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Beautiful Creatures
1 Waffles!

I can feel the pain of millions of teen boys across the world as they hear their teen girlfriends say this is the movie they want to see this Valentine's Day. And, that is the moment these boys become men, because, like generations of men before them, they realize they are willing to do lots of stupid, crazy, painful, embarrassing stuff to woo the women in their lives. We are all brothers in that way.

Alden Ehrenreich stars as Ethan - a high school junior who more than anything in the world wants to get out of his small little southern town. All summer long, he has been dreaming of a mysterious, unknown young lady, especially after finding some strange locket-type necklace that dates all the way back to 1864.

Once school starts, he meets that young lady, Lena (Alice Englert). She's a bit strange, doesn't quite fit in, and lives in what many in this small town think is a haunted mansion. Of course, Ethan falls madly for Lena (the forbidden fruit always tastes the sweetest), but this puts them both in danger, because Lena is some sort of supernatural being known as a Caster (think cooler, more powerful, more emo witch), and, on her upcoming 16th birthday, she will either become good or evil depending on her true nature.

Can puppy love prevail?

Will Lena be good or evil?

Beautiful Creatures is another in the long line of books, movies and TV shows so desperately trying to capitalize on the Twilight phenomenon. Plus, it throws in a heaping helping of teen angst, growing pains and other supposedly meaningful themes that end up lost in the shuffle of endless, pointless dialogue and attempts to use some mysterious supernatural elements to excite our imaginations. I just hope your imagination comes up with something better than Beautiful Creatures.

The only reason I know Beautiful Creatures is all about female empowerment, dealing with your crazy family and not letting your past dictate your future is because I have seen all of the movie’s actors telling me this during interviews. If you don’t pick up on this while watching the movie (and you won’t), doesn’t this make these story themes into marketing ploys and talking points instead?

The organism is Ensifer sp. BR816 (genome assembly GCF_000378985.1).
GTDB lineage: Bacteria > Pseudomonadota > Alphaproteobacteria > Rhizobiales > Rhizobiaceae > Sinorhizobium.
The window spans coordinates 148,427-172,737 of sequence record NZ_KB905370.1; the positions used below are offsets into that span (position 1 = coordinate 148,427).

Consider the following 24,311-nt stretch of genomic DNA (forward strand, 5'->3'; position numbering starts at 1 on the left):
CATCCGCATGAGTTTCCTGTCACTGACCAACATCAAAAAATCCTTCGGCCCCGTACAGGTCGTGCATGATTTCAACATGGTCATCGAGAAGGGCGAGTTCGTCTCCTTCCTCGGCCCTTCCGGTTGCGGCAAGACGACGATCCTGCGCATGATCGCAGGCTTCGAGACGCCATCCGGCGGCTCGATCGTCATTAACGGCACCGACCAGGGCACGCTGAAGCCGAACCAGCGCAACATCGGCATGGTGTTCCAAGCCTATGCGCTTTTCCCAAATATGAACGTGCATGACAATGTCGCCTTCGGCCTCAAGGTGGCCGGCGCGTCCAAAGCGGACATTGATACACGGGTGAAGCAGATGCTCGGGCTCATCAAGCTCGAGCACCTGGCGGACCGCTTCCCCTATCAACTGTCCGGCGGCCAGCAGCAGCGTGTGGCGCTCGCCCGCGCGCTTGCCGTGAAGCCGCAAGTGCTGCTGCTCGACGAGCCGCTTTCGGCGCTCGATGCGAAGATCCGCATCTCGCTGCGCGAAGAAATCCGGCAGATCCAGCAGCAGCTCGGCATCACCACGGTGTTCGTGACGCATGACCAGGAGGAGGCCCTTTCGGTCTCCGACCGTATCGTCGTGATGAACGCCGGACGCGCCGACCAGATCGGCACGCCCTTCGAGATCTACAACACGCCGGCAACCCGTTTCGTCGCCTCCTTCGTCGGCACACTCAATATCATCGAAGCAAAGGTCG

Writer/director Richard LaGravenese (based on the novel by Kami Garcia and Margaret Stohl) has created a movie severely lacking in maturity. Sure, it is supposed to appeal to teen fantasies, but it doesn’t need to feel like it was written by a teen. Dialogue ends up becoming babble as they try to build this world and explain all of the elements (maybe this is how people feel when I talk about Star Trek or Fantasy Football) and the love story is the kind you have seen over and over and over again, but feels completely new to each 12-year old as they think they have discovered it.

And, what the heck are Jeremy Irons, Viola Davis and Emma Thompson doing in this movie? Beautiful Creatures has a campiness that doesn’t fit with the supposedly weightier story and character arcs, while it drags and gets duller by the scene. All three of these actors have an Oscar nomination. They don’t need to desperately grab onto this thing with the hope it might become popular and lucrative for them in the future. Every Oscar nominee should be shown this movie to scare them into avoiding the temptation of starring in some movie because they think it will make them famous, cool, hip and more appealing to a “younger audience.” Would 40-year old you ever think you must do everything possible to impress 14-year old you? See what I mean?

Beautiful Creatures is rated PG-13 for violence, scary images and some sexual material

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